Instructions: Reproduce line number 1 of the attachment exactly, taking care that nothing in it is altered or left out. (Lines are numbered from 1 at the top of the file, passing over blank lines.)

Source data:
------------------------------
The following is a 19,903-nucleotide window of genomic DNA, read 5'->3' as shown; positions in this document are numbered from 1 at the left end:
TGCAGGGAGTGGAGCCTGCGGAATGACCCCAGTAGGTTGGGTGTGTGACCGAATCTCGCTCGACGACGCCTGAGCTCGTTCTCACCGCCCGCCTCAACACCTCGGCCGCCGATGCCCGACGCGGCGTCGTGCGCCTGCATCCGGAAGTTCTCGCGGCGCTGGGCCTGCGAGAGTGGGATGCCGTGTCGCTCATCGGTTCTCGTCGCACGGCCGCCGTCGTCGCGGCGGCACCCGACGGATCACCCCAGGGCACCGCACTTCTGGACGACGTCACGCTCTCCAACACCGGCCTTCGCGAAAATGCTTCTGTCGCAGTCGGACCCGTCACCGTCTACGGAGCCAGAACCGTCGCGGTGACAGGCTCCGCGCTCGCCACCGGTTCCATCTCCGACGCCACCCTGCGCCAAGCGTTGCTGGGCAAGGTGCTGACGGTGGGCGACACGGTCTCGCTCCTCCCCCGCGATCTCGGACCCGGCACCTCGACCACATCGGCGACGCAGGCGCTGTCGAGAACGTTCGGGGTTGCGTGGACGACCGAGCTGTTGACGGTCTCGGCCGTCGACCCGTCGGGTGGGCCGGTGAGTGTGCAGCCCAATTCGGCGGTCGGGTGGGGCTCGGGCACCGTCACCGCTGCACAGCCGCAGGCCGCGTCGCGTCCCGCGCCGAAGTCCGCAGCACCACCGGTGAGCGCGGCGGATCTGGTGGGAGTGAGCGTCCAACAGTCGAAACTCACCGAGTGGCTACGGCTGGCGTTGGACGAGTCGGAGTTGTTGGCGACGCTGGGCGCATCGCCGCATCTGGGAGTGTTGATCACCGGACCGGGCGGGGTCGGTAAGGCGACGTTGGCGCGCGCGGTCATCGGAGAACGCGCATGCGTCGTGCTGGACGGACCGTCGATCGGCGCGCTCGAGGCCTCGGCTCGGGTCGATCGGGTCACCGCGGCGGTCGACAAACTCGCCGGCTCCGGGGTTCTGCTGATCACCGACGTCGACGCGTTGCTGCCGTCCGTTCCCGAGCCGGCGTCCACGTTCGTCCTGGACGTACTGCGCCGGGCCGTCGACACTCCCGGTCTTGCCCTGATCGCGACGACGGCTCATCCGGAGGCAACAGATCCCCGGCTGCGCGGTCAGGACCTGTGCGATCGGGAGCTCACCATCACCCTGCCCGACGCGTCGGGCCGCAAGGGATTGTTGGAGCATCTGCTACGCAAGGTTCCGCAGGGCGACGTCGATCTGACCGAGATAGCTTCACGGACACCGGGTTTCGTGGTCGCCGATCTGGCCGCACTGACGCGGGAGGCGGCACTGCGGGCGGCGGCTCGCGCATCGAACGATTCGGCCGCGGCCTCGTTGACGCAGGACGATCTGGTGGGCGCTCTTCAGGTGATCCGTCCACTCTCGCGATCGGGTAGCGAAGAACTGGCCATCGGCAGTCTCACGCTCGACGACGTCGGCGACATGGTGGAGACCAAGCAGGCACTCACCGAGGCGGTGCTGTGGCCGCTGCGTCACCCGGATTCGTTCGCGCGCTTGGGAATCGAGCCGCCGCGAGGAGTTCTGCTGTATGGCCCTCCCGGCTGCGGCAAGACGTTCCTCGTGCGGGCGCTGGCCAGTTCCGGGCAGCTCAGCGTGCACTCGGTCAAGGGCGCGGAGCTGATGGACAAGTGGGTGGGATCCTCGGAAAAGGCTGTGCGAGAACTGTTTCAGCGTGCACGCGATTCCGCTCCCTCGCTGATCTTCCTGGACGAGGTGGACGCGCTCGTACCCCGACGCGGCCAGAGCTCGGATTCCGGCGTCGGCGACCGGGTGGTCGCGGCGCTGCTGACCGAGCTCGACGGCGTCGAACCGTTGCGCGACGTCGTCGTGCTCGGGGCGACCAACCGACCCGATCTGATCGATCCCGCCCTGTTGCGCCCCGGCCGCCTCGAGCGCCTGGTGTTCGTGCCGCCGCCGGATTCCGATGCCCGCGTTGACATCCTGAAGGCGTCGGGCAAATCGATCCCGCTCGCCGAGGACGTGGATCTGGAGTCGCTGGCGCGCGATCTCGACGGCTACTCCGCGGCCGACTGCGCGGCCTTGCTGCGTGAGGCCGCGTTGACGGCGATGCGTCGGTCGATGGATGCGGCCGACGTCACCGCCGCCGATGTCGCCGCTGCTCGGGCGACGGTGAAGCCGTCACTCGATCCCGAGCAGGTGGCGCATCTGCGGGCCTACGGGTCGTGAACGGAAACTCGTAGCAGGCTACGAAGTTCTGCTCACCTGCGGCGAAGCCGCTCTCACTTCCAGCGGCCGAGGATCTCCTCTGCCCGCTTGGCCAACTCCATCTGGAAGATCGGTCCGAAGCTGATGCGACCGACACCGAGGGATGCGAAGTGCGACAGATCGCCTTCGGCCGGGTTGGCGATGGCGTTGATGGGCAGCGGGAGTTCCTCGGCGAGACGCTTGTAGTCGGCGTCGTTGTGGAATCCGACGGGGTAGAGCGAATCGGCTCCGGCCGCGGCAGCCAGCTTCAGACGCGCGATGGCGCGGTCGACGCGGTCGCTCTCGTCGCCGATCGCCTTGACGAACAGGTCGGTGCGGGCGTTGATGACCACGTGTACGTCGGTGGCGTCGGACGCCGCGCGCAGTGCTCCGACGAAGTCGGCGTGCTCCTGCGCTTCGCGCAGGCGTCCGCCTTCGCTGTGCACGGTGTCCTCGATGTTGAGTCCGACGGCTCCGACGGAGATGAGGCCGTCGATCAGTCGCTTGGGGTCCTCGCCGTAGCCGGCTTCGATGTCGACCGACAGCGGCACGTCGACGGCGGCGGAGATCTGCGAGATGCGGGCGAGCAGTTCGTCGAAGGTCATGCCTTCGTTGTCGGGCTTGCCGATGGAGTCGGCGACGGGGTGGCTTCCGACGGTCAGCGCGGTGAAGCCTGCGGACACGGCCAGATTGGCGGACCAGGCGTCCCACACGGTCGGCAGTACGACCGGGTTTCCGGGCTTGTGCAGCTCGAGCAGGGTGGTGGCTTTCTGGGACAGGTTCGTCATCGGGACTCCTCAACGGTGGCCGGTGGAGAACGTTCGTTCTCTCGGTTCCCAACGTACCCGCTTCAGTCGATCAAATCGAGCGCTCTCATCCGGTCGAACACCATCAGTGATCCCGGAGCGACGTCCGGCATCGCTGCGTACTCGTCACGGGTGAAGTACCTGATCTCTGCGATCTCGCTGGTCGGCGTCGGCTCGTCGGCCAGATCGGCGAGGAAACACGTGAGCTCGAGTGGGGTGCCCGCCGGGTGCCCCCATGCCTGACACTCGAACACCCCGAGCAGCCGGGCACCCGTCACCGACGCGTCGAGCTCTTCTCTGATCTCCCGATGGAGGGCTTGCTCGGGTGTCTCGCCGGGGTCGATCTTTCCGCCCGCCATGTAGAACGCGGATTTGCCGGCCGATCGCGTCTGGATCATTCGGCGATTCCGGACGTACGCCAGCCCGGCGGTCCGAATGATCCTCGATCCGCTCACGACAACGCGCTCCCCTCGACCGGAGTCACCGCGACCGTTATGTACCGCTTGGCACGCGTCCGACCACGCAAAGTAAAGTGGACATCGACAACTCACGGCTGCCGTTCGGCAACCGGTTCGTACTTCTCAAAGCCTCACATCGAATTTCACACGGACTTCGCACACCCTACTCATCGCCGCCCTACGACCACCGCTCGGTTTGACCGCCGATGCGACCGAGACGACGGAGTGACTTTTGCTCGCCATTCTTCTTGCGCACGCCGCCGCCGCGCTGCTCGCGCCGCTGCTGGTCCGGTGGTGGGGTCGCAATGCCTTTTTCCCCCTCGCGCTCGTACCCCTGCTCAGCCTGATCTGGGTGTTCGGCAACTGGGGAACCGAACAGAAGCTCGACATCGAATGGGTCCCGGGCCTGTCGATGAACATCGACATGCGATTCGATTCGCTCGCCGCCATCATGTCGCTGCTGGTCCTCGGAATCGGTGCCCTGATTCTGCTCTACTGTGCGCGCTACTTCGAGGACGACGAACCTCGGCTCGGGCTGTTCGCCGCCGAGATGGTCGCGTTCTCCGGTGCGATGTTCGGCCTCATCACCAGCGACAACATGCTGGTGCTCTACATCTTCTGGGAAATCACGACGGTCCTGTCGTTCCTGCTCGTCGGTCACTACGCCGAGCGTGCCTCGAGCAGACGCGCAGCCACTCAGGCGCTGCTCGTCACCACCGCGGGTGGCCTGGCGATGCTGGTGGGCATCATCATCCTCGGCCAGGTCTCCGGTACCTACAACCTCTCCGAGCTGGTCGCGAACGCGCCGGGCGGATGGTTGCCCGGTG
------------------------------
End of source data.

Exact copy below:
The following is a 19,903-nucleotide window of genomic DNA, read 5'->3' as shown; positions in this document are numbered from 1 at the left end: